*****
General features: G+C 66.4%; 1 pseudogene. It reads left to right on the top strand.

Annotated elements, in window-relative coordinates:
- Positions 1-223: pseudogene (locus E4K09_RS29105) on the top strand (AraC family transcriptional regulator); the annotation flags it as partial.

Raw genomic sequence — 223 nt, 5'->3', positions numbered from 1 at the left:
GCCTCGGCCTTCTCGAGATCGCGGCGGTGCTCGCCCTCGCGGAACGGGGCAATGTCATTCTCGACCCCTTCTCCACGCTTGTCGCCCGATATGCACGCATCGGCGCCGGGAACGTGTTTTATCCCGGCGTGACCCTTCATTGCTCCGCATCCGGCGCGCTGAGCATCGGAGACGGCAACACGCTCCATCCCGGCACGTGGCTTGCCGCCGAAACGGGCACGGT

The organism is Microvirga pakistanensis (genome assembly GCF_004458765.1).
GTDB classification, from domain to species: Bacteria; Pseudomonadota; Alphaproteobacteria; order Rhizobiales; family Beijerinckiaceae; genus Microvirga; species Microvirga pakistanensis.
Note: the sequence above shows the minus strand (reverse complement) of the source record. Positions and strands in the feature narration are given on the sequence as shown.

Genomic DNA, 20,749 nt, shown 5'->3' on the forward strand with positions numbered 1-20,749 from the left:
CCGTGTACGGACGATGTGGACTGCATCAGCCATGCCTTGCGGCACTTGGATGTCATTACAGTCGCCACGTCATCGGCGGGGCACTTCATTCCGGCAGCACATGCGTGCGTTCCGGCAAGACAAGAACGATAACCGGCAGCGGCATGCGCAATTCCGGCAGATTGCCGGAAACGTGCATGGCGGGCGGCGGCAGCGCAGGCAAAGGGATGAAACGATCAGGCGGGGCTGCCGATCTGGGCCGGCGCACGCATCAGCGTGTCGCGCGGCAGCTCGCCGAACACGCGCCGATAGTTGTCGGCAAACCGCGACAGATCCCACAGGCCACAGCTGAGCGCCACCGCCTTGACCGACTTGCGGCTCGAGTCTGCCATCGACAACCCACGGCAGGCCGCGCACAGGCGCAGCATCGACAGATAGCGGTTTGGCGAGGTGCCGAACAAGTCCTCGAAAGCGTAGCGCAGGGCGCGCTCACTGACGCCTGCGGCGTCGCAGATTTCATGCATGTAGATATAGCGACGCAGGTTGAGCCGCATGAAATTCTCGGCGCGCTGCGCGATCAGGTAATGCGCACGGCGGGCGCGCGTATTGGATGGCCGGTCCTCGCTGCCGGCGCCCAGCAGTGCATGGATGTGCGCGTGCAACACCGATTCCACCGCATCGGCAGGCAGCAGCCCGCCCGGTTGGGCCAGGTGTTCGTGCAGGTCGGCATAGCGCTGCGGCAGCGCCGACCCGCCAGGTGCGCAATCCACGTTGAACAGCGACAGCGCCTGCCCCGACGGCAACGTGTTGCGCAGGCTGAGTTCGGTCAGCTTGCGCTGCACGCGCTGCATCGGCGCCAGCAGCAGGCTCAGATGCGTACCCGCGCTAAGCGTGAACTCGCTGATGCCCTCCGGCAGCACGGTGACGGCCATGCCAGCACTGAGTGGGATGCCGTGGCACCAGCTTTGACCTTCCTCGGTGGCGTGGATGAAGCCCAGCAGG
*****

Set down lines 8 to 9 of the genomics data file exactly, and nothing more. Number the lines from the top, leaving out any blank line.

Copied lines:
Note: the sequence above shows the minus strand (reverse complement) of the source record. Positions and strands in the feature narration are given on the sequence as shown.

Genomic DNA, 20,749 nt, shown 5'->3' on the forward strand with positions numbered 1-20,749 from the left: